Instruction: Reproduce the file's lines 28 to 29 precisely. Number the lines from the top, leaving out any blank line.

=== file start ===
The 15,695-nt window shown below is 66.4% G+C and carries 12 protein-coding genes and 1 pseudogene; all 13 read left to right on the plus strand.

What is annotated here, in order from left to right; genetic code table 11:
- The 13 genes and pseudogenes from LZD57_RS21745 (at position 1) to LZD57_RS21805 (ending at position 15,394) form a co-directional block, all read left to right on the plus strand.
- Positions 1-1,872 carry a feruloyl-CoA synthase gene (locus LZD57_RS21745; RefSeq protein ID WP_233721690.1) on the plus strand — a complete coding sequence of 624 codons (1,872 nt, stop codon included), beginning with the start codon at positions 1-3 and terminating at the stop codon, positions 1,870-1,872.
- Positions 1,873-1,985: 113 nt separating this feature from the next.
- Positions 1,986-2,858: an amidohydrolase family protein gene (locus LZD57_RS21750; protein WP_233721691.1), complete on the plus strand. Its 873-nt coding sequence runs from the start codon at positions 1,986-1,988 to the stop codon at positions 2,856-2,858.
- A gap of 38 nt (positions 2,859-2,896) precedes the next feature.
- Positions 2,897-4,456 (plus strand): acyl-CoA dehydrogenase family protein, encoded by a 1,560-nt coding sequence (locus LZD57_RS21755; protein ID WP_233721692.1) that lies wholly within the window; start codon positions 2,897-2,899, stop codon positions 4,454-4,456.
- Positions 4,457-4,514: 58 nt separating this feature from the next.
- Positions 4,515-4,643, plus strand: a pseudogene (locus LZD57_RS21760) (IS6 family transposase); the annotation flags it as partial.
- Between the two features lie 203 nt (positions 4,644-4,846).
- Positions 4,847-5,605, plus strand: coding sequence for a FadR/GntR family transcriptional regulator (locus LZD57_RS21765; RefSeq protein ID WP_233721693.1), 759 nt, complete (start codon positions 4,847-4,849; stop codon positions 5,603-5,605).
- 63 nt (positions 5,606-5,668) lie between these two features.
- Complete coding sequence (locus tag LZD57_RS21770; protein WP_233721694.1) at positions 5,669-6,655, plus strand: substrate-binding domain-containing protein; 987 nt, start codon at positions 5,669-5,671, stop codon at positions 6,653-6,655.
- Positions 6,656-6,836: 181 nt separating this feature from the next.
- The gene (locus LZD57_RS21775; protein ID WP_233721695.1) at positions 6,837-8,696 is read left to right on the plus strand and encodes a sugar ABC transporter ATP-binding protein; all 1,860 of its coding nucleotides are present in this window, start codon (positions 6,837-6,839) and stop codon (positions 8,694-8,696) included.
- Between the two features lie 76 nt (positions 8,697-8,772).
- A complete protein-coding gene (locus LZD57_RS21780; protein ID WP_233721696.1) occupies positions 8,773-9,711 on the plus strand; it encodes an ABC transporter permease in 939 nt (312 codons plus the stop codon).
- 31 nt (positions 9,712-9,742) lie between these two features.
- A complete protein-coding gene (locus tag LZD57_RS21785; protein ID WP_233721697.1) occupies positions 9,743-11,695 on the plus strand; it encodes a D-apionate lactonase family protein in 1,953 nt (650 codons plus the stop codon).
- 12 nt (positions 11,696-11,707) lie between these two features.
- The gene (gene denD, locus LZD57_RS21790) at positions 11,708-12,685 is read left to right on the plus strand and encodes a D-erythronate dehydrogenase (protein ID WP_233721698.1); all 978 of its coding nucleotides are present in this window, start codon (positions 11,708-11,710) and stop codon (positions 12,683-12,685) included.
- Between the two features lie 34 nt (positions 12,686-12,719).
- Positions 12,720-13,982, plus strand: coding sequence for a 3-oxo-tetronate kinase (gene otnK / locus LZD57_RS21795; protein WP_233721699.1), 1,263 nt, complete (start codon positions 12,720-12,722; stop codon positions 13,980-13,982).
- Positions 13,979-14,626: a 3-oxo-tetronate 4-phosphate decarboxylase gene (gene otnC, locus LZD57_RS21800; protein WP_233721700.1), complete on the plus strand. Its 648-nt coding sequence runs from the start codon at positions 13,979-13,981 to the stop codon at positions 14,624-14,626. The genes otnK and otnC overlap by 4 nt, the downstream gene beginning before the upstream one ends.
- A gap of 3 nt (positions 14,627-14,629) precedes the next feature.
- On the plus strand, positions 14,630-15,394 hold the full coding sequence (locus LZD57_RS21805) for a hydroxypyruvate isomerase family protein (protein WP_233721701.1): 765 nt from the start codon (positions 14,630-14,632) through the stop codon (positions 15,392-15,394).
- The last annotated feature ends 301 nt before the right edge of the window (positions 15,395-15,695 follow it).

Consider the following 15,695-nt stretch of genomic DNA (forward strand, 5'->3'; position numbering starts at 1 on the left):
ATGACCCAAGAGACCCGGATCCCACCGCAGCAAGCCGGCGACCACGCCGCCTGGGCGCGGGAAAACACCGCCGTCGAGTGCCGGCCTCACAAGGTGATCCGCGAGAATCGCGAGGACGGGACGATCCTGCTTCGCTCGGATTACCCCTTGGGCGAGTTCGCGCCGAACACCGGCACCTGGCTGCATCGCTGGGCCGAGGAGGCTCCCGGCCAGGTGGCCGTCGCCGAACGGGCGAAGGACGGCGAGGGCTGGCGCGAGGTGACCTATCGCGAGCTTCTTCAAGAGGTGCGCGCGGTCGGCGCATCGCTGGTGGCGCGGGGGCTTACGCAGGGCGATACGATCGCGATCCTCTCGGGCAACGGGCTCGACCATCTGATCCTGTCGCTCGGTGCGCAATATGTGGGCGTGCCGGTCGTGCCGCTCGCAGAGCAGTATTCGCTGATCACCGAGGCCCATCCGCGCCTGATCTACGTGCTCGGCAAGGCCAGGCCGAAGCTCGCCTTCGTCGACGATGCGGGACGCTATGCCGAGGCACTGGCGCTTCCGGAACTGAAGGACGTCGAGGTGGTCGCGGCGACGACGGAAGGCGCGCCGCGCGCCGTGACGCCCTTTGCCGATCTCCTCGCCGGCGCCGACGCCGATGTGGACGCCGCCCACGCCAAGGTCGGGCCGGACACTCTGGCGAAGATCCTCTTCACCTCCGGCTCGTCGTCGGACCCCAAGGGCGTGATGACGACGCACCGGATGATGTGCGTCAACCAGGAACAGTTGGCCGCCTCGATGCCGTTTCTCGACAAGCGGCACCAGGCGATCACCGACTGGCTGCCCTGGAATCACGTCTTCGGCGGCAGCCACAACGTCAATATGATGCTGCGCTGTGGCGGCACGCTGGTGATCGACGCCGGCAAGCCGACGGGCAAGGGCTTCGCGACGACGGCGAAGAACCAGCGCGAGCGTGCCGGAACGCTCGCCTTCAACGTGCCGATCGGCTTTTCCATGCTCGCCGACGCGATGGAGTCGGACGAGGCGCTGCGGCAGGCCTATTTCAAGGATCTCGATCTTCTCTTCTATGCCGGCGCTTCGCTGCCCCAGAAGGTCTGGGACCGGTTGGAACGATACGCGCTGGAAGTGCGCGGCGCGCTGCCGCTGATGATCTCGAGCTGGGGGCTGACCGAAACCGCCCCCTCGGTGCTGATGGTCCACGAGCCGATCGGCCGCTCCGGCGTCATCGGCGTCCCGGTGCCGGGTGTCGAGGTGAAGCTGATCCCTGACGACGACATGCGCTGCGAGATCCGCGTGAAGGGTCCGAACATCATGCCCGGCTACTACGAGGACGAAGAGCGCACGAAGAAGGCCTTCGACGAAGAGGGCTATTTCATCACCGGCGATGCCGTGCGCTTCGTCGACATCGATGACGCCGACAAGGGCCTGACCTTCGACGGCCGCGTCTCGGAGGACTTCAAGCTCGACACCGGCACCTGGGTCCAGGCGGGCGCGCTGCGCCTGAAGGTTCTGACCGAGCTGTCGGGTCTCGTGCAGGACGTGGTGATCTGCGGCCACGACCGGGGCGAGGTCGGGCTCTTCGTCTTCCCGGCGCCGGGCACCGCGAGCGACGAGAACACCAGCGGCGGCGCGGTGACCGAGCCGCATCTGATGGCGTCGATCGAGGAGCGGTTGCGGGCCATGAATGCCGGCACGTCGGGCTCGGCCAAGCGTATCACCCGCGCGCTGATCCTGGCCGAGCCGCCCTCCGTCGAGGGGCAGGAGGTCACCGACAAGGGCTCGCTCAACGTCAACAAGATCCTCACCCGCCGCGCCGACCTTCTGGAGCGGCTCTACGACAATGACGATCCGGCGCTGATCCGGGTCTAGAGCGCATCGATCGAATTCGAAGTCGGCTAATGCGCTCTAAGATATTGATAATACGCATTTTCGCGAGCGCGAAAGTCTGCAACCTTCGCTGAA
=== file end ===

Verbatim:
- The last annotated feature ends 301 nt before the right edge of the window (positions 15,395-15,695 follow it).

Consider the following 15,695-nt stretch of genomic DNA (forward strand, 5'->3'; position numbering starts at 1 on the left):